Kennedy Space Center ‘Rescues’ Mangroves During Shoreline Restoration
USA - With its 140,000 acres located along the Atlantic coastline and within the Indian River Lagoon estuary, NASA’s Kennedy Space Center has long taken measures to ensure its shorelines remain resilient. The most recent effort includes rescuing some of the greatest allies against erosion: mangroves. “Mangroves have a root structure that stabilizes the shoreline – nature’s original infrastructure for shoreline protection,” said Jeffrey Collins, environmental protection specialist in the spaceport’s Environmental Management Branch. “They also provide structure for nesting and roosting birds, habitat and nursery areas for aquatic species, and benefits to lagoon water quality.” A team member from Kennedy’s Environmental Management Branch works to remove a mangrove seedling on the shoreline of Kennedy Athletic, Recreation, and Social (KARS) Park at Kennedy Space Center in Florida on April 12, 2023. The seedlings will be replanted after upcoming restoration efforts to create a living shoreline more resistant to erosion. It’s an odd concept thinking mangroves need to be ‘rescued’ because they do really well in harsh environments,” said Collins. “While the project already includes some planting for stabilization, these additional mangroves will provide a jump-start toward a fully protected shoreline with ecological benefits.”
A Philippine town and its leaders show how mangrove restoration can succeed
PHILIPPINES - Working quietly before a bucket of rabbitfish, known locally as danggit, two women precisely cut open each fish with square knives, gutting and deboning before repeating the process. A third woman scrubs each mirror-image fish fillet, about the size of a cigarette pack. “Today is a slow work day, but during peak seasons, such as November and December, we have a long table of 30 workers here for a ton of danggit catch,” Racquel Diño told Mongabay during a visit in mid-February. Processing danggit into dried, salted fish has become her main source of income, as it has for the two other women working today. Danggit graze on seagrass that cover 800 hectares (nearly 2,000 acres) of the seabed off the town of Prieto Diaz in Sorsogon province, 360 miles (580 kilometers) south of Manila. Prieto Diaz’s integrated marine ecosystems of seagrass meadows, coral reefs and mangrove forests are thriving, thanks to more than three decades of community-led coastal reforestation and protection efforts. With a stable population of diverse trees, its 1,034-hectare (2,555-acre) mangrove ecosystem has grown to be the largest in the Bicol region, the southeastern-most peninsula of the main island of Luzon.
The world’s best rainforest guardians already live ther
INDONESIA - By midmorning, beams of tropical sun cut through the rainforest canopy, illuminating a bamboo hut in a rare clearing of trees. Inside, a wrinkled old man, sitting cross-legged with his eyes shut, whispers blessings to the Earth. After the spiritual leader, the Ammatoa, goes silent, groups of men wearing dark indigo sarongs jump to their feet and head into the forest carrying an offering of rattan baskets full of rice, bananas and lighted candles. “The Earth is angry with us,” said Budi, a barefoot boy crouching on the hut’s edge. “That is why the weather is getting worse. There are more rains and floods. It is getting hotter. It is because we have sinned.” This ritual is known as the Andingingi, held once a year by the Kajang, a tribe from the Indonesian island of Sulawesi. Like many parts of the world, their land has been hit by more extreme weather because of climate change. But as satellite imagery shows, the Kajang’s dense primary forest is free from roads and development, soaking up violent rains that devastate other parts of the island. As global deforestation continues at alarming rates, the empowerment of Indigenous peoples such as the Kajang is emerging as a key way to protect the world’s rainforests. A spate of recent research suggests that when armed with land rights, these communities, whose members manage half the world’s land and 80 percent of its biodiversity, are remarkably effective custodians.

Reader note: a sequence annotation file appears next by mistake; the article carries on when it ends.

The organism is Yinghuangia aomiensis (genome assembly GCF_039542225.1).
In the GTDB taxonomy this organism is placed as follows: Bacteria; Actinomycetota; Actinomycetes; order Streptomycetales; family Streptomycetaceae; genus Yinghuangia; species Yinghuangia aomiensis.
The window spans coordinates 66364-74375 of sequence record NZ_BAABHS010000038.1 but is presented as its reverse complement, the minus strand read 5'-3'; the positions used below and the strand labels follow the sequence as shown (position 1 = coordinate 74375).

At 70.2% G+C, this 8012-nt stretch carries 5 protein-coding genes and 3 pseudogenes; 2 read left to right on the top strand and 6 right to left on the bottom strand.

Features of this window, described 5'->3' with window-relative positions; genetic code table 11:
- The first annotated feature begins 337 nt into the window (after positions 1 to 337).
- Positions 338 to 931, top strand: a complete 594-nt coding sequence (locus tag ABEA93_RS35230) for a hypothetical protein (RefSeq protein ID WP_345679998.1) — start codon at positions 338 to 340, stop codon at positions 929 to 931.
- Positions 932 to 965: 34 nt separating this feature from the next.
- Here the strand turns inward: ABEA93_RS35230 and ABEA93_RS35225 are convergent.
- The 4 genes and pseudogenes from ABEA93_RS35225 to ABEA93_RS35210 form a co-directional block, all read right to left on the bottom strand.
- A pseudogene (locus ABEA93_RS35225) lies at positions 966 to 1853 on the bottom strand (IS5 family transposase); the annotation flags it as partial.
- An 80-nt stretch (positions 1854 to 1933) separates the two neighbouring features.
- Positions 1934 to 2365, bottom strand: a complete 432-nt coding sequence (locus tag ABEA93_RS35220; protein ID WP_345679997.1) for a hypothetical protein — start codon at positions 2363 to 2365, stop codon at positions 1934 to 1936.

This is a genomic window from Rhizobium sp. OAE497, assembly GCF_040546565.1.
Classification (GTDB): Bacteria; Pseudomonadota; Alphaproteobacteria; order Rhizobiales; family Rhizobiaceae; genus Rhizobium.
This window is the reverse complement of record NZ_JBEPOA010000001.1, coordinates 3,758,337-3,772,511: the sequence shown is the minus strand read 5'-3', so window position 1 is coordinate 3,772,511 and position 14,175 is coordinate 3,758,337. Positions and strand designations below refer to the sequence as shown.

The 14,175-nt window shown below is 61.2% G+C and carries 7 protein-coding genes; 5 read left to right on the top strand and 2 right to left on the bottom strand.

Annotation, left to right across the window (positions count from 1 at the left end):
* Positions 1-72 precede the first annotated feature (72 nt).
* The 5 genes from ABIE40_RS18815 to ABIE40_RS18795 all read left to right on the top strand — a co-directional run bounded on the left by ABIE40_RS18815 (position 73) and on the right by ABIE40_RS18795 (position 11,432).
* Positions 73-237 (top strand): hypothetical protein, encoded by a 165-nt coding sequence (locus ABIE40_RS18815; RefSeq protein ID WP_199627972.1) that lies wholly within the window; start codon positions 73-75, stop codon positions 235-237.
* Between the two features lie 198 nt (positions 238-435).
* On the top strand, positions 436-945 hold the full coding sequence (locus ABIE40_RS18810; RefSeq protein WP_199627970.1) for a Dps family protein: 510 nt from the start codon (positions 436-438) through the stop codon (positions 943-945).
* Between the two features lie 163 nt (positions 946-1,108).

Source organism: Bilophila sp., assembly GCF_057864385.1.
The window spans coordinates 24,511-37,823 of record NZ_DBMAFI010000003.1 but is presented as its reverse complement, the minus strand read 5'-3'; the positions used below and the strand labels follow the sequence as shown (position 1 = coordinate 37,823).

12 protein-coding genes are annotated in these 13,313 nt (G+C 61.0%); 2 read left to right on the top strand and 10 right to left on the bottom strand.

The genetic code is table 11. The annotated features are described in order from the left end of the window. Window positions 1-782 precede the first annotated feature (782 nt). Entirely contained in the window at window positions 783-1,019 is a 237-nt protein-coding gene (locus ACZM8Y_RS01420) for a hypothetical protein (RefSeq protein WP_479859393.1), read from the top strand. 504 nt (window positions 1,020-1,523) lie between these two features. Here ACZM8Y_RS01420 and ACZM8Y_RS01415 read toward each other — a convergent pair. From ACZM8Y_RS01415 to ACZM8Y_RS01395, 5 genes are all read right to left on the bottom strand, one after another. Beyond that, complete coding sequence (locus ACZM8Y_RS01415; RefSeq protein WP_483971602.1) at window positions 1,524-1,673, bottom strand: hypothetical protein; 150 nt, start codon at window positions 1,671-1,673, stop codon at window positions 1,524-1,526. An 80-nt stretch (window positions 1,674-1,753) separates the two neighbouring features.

Mangroves on Eighty Mile Beach
AUSTRALIA - An astronaut aboard the International Space Station photographed the western coast of Australia where mangrove forests thrive along Eighty Mile Beach. These mangrove forests are located within the Eighty Mile Beach Marine Park, a 220-kilometer (140-mile) stretch of protected beach and coastal waters in western Australia. The marine park includes the rocky shores of Cape Keraudren, where a coastal nature reserve provides access to mangrove forests and seagrass meadows. The area shown in this photograph is an example of an intertidal zone ecosystem—where the coastline is above seawater at low tide and submerged in seawater at high tide. As low tide approaches, the ebb current takes seawater toward the Indian Ocean and exposes salt flats, intertidal flats, and mangrove forests. As high tide approaches, the flood current takes seawater inland and floods the coastline. During both incoming and outgoing tides, seawater flows through coastal waterways called tidal creeks. Mangrove trees withstand the fluctuation between high and low tide by means of an elongated root system that is exposed at low tide. Local fauna, such as the north-western mangrove seasnake, can be found living in this root system. Other species, like the mangrove golden whistler, are found in the tree canopy.
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*Articles in this newsletter may mention practices being used and/or show exagerated results being claimed without proof. Stories are presented here in effort to show mangrove related activity around the world and do not necessarily reflect Mangrove Action Project's views or mangrove restoration best-practices.
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Saturday, May 6, 2023
MAP News #571 - May 6, 2023
The community of adults and youth in Cayman Islands has come together recently to release a series of educational videos. Each is geared to...
Mangrove online course by The Nature Conservancy and the UN University: “Mangroves Biodiversity and Ecosystem”By: Isabel Robinson, MAP Volunteer Intern Some months ago I decided to come to Thailand and do an internship in mangrove conservation, ...